qcodes.math_utils
The math_utils module contains math related utility functions and classes such as coordinate system mappings.
Classes:

A convenient class to keep track of vectors representing physical fields. 
 class qcodes.math_utils.FieldVector(x: float  None = None, y: float  None = None, z: float  None = None, r: float  None = None, theta: float  None = None, phi: float  None = None, rho: float  None = None)[source]
Bases:
object
A convenient class to keep track of vectors representing physical fields. The idea is that a vector instance stores a representation in Cartesian, spherical and cylindrical coordinates. All arguments are optional, however the user needs to provide one of the combinations of either (x, y, z) values or (rho, phi, z) values or (r, theta, phi) values at instantiation for a meaningful computation of the other representation, immediately.
 Parameters:
x – represents the norm of the projection of the vector along the xaxis
y – represents the norm of the projection of the vector along the yaxis
z – represents the norm of the projection of the vector along the zaxis
r – represents the norm of the vector
theta – represents the angle of the vector with respect to the positive zaxis
rho – represents the norm of the projection of the vector on to the xyplane
phi – represents the angle of rho with respect to the positive xaxis
Attributes:
Methods:
copy
(other)Copy the properties of other vector to yourself.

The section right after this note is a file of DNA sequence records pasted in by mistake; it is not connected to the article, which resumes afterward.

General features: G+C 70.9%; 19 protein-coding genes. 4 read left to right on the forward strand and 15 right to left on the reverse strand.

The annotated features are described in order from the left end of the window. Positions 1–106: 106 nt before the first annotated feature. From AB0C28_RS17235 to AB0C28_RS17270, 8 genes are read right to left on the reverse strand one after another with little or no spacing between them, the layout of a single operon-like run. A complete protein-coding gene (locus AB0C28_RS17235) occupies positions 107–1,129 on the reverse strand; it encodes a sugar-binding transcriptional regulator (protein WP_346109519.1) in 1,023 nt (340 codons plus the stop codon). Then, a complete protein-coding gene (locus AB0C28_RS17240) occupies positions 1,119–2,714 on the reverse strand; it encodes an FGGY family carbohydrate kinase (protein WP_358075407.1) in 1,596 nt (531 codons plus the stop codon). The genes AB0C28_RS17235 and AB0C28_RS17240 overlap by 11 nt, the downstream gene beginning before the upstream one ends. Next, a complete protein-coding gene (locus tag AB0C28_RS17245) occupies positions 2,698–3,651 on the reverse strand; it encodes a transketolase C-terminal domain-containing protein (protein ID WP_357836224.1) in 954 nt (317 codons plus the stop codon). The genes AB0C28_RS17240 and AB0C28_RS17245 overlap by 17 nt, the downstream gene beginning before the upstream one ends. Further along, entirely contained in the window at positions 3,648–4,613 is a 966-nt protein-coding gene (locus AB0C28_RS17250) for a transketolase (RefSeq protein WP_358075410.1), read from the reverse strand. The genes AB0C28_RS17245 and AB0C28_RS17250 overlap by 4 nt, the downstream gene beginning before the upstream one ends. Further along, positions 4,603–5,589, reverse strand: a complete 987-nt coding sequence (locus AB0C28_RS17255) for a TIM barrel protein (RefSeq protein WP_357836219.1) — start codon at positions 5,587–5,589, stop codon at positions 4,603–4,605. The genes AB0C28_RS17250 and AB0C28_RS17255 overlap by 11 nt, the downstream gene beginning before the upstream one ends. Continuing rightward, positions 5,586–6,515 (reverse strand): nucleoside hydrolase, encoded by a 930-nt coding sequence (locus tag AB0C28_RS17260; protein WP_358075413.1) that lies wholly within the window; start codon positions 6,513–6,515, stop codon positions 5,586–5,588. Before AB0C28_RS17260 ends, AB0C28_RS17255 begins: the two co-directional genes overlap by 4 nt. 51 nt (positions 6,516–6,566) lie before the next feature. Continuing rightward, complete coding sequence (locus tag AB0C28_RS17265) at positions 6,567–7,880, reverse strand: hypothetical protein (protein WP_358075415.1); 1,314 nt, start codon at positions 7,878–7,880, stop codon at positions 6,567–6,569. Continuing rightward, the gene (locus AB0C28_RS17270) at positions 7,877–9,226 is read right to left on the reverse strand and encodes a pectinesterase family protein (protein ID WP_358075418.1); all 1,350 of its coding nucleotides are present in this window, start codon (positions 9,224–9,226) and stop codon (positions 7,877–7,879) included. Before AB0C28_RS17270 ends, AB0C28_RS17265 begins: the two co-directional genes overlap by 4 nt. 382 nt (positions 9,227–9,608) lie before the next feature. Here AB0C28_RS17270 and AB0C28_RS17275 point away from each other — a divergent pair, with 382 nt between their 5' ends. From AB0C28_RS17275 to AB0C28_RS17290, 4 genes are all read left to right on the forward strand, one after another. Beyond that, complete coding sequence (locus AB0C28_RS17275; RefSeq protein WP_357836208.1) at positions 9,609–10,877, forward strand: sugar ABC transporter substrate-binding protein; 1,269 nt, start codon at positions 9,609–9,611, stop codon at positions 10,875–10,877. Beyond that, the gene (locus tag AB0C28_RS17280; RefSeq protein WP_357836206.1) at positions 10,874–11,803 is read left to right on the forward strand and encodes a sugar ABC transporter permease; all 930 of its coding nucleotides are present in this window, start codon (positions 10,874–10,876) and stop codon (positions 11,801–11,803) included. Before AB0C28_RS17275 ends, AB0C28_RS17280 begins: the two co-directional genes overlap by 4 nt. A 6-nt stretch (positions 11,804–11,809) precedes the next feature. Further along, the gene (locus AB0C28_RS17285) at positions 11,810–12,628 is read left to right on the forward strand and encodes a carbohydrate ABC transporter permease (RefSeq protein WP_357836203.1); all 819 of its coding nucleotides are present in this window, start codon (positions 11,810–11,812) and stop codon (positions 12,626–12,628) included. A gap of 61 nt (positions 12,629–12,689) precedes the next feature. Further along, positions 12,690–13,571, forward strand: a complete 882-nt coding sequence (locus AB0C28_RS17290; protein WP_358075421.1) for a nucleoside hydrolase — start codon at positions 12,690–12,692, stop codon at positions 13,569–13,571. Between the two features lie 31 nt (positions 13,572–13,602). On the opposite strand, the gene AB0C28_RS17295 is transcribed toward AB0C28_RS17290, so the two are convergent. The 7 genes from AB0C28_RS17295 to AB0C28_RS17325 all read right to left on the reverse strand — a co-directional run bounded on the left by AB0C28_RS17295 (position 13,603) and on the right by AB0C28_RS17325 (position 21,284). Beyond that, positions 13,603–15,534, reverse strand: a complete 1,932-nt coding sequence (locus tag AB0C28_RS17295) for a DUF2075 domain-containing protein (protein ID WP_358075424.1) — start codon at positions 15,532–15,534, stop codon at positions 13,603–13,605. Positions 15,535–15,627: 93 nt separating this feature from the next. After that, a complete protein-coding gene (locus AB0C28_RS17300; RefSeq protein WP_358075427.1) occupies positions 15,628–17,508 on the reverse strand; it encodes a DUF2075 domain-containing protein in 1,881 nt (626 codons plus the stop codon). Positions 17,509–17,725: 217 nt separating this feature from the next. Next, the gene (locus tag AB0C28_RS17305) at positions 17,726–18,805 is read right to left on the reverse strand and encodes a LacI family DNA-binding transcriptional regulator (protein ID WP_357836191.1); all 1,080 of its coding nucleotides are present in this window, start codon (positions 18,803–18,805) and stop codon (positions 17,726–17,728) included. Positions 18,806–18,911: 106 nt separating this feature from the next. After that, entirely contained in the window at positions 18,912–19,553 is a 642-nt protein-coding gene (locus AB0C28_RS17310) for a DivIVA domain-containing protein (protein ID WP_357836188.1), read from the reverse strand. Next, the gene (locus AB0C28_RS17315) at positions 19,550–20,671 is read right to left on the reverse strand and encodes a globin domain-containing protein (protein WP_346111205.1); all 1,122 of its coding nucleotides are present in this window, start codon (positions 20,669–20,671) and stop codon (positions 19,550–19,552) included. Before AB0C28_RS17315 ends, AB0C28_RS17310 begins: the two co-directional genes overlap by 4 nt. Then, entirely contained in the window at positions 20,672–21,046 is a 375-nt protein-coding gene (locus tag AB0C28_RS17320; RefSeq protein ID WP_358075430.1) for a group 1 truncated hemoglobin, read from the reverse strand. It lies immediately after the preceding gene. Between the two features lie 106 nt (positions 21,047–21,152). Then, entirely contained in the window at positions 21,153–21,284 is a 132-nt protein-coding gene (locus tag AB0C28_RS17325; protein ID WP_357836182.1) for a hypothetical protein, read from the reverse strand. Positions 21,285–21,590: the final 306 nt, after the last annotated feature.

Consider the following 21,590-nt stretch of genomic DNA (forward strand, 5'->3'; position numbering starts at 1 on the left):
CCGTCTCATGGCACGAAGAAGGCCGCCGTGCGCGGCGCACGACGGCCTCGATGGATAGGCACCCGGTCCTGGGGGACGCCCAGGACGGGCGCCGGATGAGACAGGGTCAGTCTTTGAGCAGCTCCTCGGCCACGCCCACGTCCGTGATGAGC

set_vector
(**new_values)Reset the the values of the vector.
set_component
(**new_values)Set a single component of the vector to some new value.
get_components
(*names)Get field components by name.
is_equal
(other)Returns
True
ifother
is equivalent toself
,False
otherwise.norm
([ord])Returns the norm of this field vector.
distance
(other[, ord])from_homogeneous
(hvec) repr_format = 'cartesian'
 set_vector(**new_values: float) None [source]
Reset the the values of the vector.
Examples
>>> f = FieldVector(x=0, y=2, z=6) >>> f.set_vector(x=9, y=3, z=1) >>> f.set_vector(r=1, theta=30.0, phi=10.0) # The following should raise a value error: # "Can only set vector with a complete value set" >>> f.set_vector(x=9, y=0) # Although mathematically it is possible to compute the complete # vector from the values given, this is too hard to implement with # generality (and not worth it), so the following will raise the # abovementioned ValueError too. >>> f.set_vector(x=9, y=0, r=3)
 set_component(**new_values: float) None [source]
Set a single component of the vector to some new value. It is disallowed for the user to set vector components manually as this can lead to inconsistencies (e.g. x and rho are not independent of each other, setting one has to effect the other).
Examples
>>> f = FieldVector(x=2, y=3, z=4) # Since r is part of the set (r, theta, phi) representing # spherical coordinates, setting r means that theta and phi are # kept constant and only r is changed. After changing r, # (x, y, z) values are recomputed, as is the rho coordinate. # Internally we arrange this by setting x, y, z and rho to None # and calling self._compute_unknowns(). >>> f.set_component(r=10)
 Parameters:
new_values (dict) – Keys representing parameter names and values the values to be set.
 is_equal(other: FieldVector) bool [source]
Returns
True
ifother
is equivalent toself
,False
otherwise.
 norm(ord: None  float  Literal['fro']  Literal['nuc'] = 2) float [source]
Returns the norm of this field vector. See
np.norm
for the definition of the ord keyword argument.